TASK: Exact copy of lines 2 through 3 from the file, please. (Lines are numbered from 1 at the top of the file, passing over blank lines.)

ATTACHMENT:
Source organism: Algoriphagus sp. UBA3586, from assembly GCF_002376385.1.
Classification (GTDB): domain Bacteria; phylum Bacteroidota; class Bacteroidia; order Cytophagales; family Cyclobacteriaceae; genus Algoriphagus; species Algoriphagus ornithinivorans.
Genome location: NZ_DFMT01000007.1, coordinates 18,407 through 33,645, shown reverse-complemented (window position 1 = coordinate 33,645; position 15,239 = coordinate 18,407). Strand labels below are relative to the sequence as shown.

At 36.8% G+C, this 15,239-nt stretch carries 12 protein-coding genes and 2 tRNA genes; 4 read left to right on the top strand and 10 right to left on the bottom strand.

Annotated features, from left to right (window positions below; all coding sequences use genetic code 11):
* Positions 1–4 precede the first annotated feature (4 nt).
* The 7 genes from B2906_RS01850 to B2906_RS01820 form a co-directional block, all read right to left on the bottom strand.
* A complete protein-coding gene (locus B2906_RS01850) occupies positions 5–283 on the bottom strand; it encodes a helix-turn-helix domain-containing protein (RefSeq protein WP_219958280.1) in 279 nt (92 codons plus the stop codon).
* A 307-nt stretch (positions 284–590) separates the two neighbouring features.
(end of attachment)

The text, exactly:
Classification (GTDB): domain Bacteria; phylum Bacteroidota; class Bacteroidia; order Cytophagales; family Cyclobacteriaceae; genus Algoriphagus; species Algoriphagus ornithinivorans.
Genome location: NZ_DFMT01000007.1, coordinates 18,407 through 33,645, shown reverse-complemented (window position 1 = coordinate 33,645; position 15,239 = coordinate 18,407). Strand labels below are relative to the sequence as shown.